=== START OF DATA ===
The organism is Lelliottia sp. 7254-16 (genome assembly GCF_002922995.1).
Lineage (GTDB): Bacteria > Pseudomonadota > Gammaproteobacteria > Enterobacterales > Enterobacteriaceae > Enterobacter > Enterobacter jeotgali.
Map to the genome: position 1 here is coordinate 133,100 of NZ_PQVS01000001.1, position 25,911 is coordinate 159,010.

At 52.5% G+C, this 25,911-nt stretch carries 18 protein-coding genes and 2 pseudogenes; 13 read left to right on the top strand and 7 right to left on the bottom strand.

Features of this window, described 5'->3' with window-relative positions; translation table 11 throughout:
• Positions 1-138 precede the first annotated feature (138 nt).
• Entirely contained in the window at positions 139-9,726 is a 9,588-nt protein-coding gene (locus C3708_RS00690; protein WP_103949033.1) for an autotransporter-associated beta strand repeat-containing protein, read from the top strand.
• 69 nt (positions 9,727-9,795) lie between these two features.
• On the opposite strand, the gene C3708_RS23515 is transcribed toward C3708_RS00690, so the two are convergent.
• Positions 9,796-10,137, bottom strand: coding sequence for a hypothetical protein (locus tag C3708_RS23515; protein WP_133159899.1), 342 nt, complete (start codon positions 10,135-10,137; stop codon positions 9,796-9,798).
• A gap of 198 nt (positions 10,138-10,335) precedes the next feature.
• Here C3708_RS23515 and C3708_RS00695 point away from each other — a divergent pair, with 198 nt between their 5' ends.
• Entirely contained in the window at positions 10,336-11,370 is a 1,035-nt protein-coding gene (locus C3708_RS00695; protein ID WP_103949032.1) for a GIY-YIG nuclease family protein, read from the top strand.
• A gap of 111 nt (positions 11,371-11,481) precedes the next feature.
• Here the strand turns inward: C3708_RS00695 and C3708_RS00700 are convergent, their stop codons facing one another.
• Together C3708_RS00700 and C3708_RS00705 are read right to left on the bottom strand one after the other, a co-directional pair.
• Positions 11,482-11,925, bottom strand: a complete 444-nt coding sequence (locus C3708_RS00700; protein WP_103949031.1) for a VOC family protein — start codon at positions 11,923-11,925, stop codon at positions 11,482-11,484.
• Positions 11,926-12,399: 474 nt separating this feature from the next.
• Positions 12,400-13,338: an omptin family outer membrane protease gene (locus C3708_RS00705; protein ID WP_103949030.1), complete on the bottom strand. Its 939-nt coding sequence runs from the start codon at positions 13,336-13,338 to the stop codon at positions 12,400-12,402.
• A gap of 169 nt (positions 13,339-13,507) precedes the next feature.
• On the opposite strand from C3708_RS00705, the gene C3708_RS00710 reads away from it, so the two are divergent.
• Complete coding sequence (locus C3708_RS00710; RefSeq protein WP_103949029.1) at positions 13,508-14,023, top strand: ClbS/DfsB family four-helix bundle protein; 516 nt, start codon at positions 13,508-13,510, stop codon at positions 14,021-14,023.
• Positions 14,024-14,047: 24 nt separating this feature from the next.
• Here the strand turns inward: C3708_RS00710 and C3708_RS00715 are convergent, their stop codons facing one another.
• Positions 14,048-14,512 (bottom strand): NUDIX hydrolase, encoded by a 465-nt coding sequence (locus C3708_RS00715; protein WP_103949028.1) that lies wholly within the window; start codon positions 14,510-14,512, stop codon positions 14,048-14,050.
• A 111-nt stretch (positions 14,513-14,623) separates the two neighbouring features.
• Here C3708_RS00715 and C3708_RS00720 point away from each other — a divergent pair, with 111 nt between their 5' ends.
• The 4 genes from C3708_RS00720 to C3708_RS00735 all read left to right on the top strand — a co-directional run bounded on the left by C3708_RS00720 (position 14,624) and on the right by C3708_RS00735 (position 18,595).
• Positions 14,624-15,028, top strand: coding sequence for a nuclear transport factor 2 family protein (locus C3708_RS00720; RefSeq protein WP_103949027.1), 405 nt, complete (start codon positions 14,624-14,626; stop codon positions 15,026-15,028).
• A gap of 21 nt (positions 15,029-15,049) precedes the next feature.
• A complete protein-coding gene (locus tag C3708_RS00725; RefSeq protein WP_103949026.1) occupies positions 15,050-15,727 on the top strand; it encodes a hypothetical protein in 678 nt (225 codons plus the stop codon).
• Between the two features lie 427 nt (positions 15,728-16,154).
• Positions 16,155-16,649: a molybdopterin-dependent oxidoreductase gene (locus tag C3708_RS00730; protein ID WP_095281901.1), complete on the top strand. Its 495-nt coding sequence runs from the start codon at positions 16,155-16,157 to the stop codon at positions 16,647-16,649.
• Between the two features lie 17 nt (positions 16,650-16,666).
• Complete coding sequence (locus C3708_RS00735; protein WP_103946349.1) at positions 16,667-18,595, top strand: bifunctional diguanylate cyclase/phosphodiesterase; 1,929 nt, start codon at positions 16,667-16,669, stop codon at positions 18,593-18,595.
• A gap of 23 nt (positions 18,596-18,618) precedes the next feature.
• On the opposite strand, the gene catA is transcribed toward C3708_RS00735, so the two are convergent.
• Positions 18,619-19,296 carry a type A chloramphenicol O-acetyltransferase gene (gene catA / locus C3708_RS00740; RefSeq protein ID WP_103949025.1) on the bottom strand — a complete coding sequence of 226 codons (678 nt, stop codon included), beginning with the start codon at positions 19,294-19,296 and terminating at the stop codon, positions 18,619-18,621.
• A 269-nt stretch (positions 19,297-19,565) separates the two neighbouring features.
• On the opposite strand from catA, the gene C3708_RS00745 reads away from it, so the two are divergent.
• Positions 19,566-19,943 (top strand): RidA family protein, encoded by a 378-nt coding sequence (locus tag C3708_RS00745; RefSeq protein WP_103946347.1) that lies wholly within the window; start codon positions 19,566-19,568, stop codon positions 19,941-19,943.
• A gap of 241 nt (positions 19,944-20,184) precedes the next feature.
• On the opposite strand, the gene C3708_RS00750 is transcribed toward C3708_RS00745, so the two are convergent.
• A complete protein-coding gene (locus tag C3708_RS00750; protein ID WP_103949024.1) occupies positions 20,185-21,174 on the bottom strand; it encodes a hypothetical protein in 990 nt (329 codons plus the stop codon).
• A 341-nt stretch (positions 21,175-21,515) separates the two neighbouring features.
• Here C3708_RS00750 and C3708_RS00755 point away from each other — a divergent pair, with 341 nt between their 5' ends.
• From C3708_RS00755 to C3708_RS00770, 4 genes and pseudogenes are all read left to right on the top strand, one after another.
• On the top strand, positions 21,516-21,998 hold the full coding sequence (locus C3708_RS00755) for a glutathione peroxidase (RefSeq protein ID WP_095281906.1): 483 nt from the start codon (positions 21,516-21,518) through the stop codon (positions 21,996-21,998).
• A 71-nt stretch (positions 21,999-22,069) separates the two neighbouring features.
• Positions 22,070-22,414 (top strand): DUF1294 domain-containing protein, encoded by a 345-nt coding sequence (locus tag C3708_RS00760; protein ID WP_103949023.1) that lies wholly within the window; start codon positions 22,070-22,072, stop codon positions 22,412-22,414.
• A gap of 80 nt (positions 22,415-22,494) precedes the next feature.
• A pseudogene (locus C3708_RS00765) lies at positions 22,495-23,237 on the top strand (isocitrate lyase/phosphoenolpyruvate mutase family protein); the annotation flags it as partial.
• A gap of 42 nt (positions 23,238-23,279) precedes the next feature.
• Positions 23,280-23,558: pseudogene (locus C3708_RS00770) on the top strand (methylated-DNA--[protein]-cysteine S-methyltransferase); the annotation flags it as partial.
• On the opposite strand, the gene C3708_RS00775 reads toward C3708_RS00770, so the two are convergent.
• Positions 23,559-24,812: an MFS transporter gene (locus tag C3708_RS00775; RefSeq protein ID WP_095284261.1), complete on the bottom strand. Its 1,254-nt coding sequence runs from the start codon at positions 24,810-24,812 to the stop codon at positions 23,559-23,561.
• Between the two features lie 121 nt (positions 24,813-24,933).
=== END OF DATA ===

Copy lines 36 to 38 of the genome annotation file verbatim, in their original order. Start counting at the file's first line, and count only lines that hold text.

• A gap of 23 nt (positions 18,596-18,618) precedes the next feature.
• On the opposite strand, the gene catA is transcribed toward C3708_RS00735, so the two are convergent.
• Positions 18,619-19,296 carry a type A chloramphenicol O-acetyltransferase gene (gene catA / locus C3708_RS00740; RefSeq protein ID WP_103949025.1) on the bottom strand — a complete coding sequence of 226 codons (678 nt, stop codon included), beginning with the start codon at positions 19,294-19,296 and terminating at the stop codon, positions 18,619-18,621.